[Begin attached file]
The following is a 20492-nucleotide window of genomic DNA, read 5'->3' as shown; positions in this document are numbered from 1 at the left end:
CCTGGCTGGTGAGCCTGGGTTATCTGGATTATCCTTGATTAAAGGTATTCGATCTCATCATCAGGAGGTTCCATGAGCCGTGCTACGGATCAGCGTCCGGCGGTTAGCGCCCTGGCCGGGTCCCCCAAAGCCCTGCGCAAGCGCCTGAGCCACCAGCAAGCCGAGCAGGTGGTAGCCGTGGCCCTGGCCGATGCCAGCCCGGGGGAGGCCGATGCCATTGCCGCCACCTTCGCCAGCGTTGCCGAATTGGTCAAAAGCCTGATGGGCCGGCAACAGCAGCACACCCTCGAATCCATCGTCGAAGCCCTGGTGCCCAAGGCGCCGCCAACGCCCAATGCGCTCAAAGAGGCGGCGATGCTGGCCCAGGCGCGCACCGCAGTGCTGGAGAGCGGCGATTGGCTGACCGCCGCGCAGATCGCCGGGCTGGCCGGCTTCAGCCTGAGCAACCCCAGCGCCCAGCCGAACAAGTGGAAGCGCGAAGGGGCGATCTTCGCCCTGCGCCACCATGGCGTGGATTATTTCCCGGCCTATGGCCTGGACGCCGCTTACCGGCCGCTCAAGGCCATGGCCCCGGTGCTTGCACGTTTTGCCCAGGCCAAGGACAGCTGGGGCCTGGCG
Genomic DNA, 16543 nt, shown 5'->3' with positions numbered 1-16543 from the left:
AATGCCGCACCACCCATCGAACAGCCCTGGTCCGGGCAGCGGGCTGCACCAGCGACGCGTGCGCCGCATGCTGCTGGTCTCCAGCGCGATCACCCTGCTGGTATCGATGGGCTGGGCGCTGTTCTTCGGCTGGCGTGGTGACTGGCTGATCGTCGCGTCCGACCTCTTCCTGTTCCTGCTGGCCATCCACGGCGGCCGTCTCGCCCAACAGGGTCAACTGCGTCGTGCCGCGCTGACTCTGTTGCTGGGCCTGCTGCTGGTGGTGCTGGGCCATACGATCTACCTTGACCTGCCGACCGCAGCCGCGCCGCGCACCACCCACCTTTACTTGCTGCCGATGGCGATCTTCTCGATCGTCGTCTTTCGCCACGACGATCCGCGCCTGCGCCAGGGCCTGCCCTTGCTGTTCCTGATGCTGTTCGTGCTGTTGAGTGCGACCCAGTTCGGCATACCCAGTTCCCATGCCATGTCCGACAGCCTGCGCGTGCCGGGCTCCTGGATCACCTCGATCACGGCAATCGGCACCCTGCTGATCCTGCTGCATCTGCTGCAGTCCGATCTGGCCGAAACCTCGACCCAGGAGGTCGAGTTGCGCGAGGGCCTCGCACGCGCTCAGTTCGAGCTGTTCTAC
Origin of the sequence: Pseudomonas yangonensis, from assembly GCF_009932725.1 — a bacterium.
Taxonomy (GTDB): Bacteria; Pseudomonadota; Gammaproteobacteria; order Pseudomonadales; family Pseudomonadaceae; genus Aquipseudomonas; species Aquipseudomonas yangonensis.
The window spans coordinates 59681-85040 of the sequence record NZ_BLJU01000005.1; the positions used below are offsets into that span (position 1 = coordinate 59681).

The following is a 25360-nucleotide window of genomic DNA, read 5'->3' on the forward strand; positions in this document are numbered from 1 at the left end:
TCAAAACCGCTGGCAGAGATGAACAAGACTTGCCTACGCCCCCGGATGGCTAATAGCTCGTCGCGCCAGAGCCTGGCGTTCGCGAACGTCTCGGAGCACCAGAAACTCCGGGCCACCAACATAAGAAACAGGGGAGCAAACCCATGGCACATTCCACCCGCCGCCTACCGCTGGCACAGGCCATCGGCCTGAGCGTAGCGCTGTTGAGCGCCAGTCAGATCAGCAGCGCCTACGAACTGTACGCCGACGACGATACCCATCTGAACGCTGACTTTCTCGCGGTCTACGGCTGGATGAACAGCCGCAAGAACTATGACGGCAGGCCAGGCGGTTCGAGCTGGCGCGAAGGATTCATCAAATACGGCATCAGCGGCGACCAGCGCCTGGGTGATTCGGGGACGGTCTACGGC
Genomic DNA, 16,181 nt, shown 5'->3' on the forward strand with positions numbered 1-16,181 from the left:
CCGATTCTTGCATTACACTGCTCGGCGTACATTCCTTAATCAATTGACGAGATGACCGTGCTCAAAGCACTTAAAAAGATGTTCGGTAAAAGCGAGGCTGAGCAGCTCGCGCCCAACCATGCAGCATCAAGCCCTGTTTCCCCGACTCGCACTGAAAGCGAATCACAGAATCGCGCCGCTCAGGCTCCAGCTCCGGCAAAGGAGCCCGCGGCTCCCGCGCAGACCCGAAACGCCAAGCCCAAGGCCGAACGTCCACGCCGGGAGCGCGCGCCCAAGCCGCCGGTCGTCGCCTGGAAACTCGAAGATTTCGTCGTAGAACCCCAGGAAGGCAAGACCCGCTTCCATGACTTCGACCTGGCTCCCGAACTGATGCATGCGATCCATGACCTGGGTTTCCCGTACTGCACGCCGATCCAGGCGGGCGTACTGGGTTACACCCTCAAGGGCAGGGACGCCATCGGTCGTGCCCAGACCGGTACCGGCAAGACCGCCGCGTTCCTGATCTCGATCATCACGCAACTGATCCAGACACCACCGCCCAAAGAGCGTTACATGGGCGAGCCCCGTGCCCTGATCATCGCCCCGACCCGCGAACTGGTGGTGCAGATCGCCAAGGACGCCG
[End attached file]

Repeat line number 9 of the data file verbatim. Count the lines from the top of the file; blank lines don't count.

TCAAAACCGCTGGCAGAGATGAACAAGACTTGCCTACGCCCCCGGATGGCTAATAGCTCGTCGCGCCAGAGCCTGGCGTTCGCGAACGTCTCGGAGCACCAGAAACTCCGGGCCACCAACATAAGAAACAGGGGAGCAAACCCATGGCACATTCCACCCGCCGCCTACCGCTGGCACAGGCCATCGGCCTGAGCGTAGCGCTGTTGAGCGCCAGTCAGATCAGCAGCGCCTACGAACTGTACGCCGACGACGATACCCATCTGAACGCTGACTTTCTCGCGGTCTACGGCTGGATGAACAGCCGCAAGAACTATGACGGCAGGCCAGGCGGTTCGAGCTGGCGCGAAGGATTCATCAAATACGGCATCAGCGGCGACCAGCGCCTGGGTGATTCGGGGACGGTCTACGGC